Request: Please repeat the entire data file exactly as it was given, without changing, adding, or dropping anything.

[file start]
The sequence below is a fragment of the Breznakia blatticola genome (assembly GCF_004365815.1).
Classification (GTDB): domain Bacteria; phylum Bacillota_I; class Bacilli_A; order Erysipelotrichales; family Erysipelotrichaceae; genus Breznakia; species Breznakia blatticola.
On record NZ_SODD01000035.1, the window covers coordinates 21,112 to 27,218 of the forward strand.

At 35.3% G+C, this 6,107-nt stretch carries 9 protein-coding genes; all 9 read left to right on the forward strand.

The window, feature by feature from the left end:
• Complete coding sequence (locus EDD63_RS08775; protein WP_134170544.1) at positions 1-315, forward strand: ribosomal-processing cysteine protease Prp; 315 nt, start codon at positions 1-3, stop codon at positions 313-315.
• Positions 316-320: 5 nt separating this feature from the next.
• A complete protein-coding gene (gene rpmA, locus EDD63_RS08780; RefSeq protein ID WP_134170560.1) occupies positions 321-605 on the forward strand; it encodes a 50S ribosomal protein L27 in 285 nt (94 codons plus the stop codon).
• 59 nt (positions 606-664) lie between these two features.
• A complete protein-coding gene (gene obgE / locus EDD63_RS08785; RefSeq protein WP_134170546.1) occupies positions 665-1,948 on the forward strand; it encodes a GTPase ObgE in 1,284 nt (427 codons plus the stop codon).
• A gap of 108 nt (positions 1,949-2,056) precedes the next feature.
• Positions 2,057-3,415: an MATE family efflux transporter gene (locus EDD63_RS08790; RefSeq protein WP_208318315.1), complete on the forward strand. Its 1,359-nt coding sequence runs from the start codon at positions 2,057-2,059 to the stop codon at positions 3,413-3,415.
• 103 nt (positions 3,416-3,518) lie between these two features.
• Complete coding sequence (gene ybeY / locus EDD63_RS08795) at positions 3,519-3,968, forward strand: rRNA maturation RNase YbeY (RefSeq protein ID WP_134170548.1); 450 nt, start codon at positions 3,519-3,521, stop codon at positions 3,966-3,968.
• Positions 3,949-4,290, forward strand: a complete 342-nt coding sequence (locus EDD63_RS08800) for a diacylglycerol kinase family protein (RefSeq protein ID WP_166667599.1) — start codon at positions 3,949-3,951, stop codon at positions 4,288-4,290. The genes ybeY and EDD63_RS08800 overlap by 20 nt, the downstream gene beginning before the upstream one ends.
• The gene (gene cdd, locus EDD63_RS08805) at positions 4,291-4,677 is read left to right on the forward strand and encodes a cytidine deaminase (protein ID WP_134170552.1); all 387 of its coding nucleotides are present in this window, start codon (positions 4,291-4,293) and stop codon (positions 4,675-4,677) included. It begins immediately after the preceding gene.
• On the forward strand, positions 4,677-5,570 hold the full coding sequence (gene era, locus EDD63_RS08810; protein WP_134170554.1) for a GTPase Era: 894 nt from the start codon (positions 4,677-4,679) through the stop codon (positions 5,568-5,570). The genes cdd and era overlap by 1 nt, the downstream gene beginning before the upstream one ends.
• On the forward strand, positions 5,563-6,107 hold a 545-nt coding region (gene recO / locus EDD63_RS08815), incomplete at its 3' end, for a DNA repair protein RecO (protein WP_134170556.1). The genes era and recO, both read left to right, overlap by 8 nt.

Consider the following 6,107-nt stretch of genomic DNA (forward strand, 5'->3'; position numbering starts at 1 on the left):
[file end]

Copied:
The sequence below is a fragment of the Breznakia blatticola genome (assembly GCF_004365815.1).
Classification (GTDB): domain Bacteria; phylum Bacillota_I; class Bacilli_A; order Erysipelotrichales; family Erysipelotrichaceae; genus Breznakia; species Breznakia blatticola.
On record NZ_SODD01000035.1, the window covers coordinates 21,112 to 27,218 of the forward strand.

At 35.3% G+C, this 6,107-nt stretch carries 9 protein-coding genes; all 9 read left to right on the forward strand.

The window, feature by feature from the left end:
• Complete coding sequence (locus EDD63_RS08775; protein WP_134170544.1) at positions 1-315, forward strand: ribosomal-processing cysteine protease Prp; 315 nt, start codon at positions 1-3, stop codon at positions 313-315.
• Positions 316-320: 5 nt separating this feature from the next.
• A complete protein-coding gene (gene rpmA, locus EDD63_RS08780; RefSeq protein ID WP_134170560.1) occupies positions 321-605 on the forward strand; it encodes a 50S ribosomal protein L27 in 285 nt (94 codons plus the stop codon).
• 59 nt (positions 606-664) lie between these two features.
• A complete protein-coding gene (gene obgE / locus EDD63_RS08785; RefSeq protein WP_134170546.1) occupies positions 665-1,948 on the forward strand; it encodes a GTPase ObgE in 1,284 nt (427 codons plus the stop codon).
• A gap of 108 nt (positions 1,949-2,056) precedes the next feature.
• Positions 2,057-3,415: an MATE family efflux transporter gene (locus EDD63_RS08790; RefSeq protein WP_208318315.1), complete on the forward strand. Its 1,359-nt coding sequence runs from the start codon at positions 2,057-2,059 to the stop codon at positions 3,413-3,415.
• 103 nt (positions 3,416-3,518) lie between these two features.
• Complete coding sequence (gene ybeY / locus EDD63_RS08795) at positions 3,519-3,968, forward strand: rRNA maturation RNase YbeY (RefSeq protein ID WP_134170548.1); 450 nt, start codon at positions 3,519-3,521, stop codon at positions 3,966-3,968.
• Positions 3,949-4,290, forward strand: a complete 342-nt coding sequence (locus EDD63_RS08800) for a diacylglycerol kinase family protein (RefSeq protein ID WP_166667599.1) — start codon at positions 3,949-3,951, stop codon at positions 4,288-4,290. The genes ybeY and EDD63_RS08800 overlap by 20 nt, the downstream gene beginning before the upstream one ends.
• The gene (gene cdd, locus EDD63_RS08805) at positions 4,291-4,677 is read left to right on the forward strand and encodes a cytidine deaminase (protein ID WP_134170552.1); all 387 of its coding nucleotides are present in this window, start codon (positions 4,291-4,293) and stop codon (positions 4,675-4,677) included. It begins immediately after the preceding gene.
• On the forward strand, positions 4,677-5,570 hold the full coding sequence (gene era, locus EDD63_RS08810; protein WP_134170554.1) for a GTPase Era: 894 nt from the start codon (positions 4,677-4,679) through the stop codon (positions 5,568-5,570). The genes cdd and era overlap by 1 nt, the downstream gene beginning before the upstream one ends.
• On the forward strand, positions 5,563-6,107 hold a 545-nt coding region (gene recO / locus EDD63_RS08815), incomplete at its 3' end, for a DNA repair protein RecO (protein WP_134170556.1). The genes era and recO, both read left to right, overlap by 8 nt.

Consider the following 6,107-nt stretch of genomic DNA (forward strand, 5'->3'; position numbering starts at 1 on the left):